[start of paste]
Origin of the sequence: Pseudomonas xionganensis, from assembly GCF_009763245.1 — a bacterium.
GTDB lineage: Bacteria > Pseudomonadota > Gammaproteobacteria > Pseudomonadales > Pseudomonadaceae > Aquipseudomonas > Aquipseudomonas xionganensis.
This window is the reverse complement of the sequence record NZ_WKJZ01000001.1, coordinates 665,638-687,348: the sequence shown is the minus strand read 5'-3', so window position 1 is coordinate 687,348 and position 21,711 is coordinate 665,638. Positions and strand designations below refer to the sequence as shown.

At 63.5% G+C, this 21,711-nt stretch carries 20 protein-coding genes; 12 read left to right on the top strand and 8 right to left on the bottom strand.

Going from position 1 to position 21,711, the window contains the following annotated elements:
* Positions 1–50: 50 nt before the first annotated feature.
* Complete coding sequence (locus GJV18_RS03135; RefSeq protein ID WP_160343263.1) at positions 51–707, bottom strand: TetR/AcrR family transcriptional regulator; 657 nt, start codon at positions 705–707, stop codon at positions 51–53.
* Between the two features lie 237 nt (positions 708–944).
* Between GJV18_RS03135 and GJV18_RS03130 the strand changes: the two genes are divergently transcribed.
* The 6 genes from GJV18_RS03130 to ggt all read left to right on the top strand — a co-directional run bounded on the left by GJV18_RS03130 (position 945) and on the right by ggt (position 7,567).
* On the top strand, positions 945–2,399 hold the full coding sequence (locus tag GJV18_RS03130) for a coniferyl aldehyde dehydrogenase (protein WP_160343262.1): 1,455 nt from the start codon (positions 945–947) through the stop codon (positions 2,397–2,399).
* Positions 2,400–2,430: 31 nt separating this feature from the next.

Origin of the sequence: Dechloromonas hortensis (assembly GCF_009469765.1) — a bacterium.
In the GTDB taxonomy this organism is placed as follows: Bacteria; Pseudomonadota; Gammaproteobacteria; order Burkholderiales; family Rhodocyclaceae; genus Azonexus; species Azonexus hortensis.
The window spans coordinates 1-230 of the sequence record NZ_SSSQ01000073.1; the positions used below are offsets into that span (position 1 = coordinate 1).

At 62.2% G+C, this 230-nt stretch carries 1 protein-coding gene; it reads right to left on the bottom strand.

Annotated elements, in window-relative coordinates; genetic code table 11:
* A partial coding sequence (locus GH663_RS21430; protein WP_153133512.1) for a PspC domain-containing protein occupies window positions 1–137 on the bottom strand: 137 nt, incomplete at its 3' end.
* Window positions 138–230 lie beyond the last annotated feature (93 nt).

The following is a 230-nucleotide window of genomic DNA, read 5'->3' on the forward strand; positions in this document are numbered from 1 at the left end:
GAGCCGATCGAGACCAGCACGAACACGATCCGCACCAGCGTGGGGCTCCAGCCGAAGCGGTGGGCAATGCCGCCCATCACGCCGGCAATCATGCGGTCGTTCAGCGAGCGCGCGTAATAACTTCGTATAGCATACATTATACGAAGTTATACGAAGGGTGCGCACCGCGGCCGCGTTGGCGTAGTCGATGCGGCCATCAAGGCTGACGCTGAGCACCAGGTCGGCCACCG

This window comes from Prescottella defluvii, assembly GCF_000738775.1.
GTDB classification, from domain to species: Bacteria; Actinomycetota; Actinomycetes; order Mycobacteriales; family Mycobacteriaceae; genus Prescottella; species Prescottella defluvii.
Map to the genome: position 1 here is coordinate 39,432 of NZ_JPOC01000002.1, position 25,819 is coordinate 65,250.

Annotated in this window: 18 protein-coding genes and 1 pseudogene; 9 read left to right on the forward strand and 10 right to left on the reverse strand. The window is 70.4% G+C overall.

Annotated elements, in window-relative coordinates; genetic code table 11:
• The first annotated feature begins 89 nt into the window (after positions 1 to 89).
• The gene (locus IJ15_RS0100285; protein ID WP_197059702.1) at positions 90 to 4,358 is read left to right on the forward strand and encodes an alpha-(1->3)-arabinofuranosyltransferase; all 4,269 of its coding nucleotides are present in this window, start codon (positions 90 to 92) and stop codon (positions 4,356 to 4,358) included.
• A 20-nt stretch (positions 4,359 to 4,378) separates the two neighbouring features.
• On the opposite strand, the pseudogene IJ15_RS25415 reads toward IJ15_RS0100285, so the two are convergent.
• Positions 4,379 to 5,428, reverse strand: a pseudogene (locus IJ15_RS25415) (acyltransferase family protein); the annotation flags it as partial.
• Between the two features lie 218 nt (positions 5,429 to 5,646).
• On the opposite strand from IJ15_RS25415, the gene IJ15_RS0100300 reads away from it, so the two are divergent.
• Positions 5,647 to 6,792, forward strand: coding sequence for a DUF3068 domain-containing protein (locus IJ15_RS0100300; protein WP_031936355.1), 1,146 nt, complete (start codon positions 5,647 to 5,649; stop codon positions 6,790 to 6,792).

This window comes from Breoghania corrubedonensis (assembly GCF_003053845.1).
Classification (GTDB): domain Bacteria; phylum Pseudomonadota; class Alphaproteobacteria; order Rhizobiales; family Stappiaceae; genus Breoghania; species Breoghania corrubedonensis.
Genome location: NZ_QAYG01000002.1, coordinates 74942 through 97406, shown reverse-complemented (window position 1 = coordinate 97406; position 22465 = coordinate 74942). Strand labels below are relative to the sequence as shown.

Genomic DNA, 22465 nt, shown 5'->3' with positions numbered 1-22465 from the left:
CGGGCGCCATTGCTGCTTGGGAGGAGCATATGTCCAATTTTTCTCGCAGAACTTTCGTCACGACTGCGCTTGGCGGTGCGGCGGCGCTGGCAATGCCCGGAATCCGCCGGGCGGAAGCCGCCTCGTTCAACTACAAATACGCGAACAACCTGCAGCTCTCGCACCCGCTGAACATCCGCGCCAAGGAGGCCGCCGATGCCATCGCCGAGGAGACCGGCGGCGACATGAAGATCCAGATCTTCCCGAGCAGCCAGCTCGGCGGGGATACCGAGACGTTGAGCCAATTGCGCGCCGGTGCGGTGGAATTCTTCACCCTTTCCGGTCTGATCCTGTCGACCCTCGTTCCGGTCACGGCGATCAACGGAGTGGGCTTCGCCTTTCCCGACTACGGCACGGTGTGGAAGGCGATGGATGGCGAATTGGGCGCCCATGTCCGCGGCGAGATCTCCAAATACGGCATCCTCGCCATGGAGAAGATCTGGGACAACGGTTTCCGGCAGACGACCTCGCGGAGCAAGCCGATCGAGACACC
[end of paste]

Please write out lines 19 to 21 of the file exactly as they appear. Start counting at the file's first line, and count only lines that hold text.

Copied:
* Window positions 138–230 lie beyond the last annotated feature (93 nt).

The following is a 230-nucleotide window of genomic DNA, read 5'->3' on the forward strand; positions in this document are numbered from 1 at the left end:
GAGCCGATCGAGACCAGCACGAACACGATCCGCACCAGCGTGGGGCTCCAGCCGAAGCGGTGGGCAATGCCGCCCATCACGCCGGCAATCATGCGGTCGTTCAGCGAGCGCGCGTAATAACTTCGTATAGCATACATTATACGAAGTTATACGAAGGGTGCGCACCGCGGCCGCGTTGGCGTAGTCGATGCGGCCATCAAGGCTGACGCTGAGCACCAGGTCGGCCACCG